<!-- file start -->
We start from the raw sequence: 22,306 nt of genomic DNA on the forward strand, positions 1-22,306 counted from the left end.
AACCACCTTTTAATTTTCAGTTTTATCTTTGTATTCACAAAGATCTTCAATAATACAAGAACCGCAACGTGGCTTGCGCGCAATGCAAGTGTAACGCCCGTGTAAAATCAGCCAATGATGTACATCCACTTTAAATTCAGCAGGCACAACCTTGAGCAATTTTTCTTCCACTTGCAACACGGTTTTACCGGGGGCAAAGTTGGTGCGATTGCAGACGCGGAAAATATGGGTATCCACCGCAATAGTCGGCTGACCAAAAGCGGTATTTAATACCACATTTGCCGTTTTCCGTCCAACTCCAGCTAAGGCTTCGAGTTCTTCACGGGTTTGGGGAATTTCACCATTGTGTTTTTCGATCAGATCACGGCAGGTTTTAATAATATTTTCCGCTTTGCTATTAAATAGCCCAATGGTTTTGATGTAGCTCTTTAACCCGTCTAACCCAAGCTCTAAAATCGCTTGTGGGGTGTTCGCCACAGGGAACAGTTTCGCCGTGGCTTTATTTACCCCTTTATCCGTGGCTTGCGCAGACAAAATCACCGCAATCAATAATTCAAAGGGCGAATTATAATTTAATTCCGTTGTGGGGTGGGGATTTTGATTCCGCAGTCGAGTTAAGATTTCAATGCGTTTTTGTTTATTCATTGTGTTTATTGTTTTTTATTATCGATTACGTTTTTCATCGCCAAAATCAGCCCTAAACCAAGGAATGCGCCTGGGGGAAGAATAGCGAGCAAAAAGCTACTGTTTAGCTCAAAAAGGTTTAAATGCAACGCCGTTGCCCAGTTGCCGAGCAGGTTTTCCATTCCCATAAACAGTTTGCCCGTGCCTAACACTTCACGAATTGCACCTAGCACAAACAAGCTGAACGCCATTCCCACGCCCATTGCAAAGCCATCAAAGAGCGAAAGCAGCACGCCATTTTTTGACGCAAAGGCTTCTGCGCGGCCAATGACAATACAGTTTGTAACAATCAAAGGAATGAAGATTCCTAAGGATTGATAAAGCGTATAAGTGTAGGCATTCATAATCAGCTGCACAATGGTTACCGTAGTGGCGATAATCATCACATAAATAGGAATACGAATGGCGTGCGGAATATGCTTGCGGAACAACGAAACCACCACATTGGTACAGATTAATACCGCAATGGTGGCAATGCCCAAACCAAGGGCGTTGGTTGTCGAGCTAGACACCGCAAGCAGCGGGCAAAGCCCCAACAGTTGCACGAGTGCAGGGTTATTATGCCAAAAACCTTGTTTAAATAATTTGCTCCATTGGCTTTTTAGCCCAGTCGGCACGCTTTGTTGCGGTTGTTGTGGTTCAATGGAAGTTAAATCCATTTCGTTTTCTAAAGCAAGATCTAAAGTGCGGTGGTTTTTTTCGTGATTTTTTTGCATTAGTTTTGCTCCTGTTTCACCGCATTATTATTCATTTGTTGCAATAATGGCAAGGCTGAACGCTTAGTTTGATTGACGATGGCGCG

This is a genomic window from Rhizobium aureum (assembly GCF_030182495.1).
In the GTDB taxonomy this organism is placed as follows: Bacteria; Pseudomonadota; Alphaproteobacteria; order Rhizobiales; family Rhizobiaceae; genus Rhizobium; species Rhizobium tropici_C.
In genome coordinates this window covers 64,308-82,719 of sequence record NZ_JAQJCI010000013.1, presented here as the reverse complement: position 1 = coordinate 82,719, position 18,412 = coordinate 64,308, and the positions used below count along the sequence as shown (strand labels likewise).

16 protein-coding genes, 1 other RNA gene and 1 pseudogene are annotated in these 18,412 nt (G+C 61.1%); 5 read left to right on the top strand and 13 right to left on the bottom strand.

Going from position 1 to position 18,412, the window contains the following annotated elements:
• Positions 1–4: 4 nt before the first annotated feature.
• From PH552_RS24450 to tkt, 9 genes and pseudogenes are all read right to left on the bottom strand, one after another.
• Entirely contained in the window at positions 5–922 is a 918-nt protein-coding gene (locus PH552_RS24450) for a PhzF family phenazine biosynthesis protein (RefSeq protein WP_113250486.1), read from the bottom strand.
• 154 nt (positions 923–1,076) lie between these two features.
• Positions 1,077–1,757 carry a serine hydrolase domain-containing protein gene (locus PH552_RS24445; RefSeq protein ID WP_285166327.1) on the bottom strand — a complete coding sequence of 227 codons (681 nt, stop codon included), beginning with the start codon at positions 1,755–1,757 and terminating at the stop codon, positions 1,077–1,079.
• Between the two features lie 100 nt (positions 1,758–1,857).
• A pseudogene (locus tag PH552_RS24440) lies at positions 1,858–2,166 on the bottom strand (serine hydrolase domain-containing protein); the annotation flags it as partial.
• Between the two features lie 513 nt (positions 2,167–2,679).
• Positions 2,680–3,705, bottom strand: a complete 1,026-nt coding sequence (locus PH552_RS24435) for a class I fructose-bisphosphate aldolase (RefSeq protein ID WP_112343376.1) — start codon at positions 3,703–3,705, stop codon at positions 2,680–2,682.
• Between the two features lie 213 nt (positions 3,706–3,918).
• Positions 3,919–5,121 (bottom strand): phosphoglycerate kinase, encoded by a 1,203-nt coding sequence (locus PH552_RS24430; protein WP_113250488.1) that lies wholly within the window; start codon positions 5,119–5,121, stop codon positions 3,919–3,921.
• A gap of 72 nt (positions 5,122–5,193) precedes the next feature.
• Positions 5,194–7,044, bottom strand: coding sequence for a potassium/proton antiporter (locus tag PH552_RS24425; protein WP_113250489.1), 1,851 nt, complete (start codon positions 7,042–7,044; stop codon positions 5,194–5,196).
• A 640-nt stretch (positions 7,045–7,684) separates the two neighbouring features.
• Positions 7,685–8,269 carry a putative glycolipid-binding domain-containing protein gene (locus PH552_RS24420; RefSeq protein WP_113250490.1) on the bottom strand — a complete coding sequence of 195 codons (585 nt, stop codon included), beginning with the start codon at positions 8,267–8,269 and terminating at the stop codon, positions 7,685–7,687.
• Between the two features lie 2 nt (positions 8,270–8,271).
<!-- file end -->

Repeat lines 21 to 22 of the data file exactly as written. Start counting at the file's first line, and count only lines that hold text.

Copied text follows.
• A 640-nt stretch (positions 7,045–7,684) separates the two neighbouring features.
• Positions 7,685–8,269 carry a putative glycolipid-binding domain-containing protein gene (locus PH552_RS24420; RefSeq protein WP_113250490.1) on the bottom strand — a complete coding sequence of 195 codons (585 nt, stop codon included), beginning with the start codon at positions 8,267–8,269 and terminating at the stop codon, positions 7,685–7,687.